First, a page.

The clinical entity previously recognized as BAC has undergone evolution over the more than 5 decades since it was initially described. The new classification system for lung adenocarcinomas2 removes this designation and characterizes unifocal, noninvasive, nonmucinous adenocarcinomas as AIS and multifocal, noninvasive, nonmucinous adenocarcinoma as LPA, with mucinous BAC now being classified as mucinous adenocarcinoma, whether unifocal or multifocal. Despite the reclassification and regardless of the terminology, experienced clinical oncologists continue to appropriately distinguish BAC as a clinical syndrome that merits special consideration compared with the majority of lung adenocarcinomas. This distinction is based on the extremely variable natural history of BAC, which can be so indolent that no therapy is necessary. The result is that any treatment may represent overtreatment, with a greater potential for harm than benefit.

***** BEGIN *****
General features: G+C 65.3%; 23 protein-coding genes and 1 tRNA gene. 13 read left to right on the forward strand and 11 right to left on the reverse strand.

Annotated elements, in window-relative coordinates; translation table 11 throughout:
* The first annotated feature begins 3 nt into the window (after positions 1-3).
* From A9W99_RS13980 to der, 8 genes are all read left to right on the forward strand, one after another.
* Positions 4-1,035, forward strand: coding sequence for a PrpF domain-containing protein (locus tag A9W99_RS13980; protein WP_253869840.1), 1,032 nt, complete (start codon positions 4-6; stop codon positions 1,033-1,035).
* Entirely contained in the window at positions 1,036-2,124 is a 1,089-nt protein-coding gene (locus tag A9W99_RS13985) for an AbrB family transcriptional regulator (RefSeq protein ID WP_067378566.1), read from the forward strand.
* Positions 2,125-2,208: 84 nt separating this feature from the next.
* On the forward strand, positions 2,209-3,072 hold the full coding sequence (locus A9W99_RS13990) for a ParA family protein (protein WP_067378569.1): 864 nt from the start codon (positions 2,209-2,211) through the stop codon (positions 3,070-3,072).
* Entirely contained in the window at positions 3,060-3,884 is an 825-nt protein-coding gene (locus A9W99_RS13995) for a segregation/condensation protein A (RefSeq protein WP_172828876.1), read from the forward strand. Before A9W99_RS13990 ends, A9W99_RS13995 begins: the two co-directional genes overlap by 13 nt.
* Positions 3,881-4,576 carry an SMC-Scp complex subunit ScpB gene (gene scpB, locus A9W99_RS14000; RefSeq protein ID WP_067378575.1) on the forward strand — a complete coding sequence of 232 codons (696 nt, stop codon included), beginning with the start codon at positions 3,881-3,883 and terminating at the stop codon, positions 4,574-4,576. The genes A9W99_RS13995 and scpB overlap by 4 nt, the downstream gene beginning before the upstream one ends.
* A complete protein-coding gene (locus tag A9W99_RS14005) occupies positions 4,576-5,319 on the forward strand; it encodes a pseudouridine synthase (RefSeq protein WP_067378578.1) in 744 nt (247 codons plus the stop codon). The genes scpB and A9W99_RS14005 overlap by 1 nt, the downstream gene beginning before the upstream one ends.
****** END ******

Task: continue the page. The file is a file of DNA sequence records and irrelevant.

Three central questions should be considered before undertaking interventions for these patients. First, is any area of disease demonstrating progression at a clinically significant pace likely to represent a threat to survival or quality of life in the relatively near future? This admittedly subjective measure can identify a subset of patients who can safely be observed over time for a new pattern of progression but who likely require no intervention.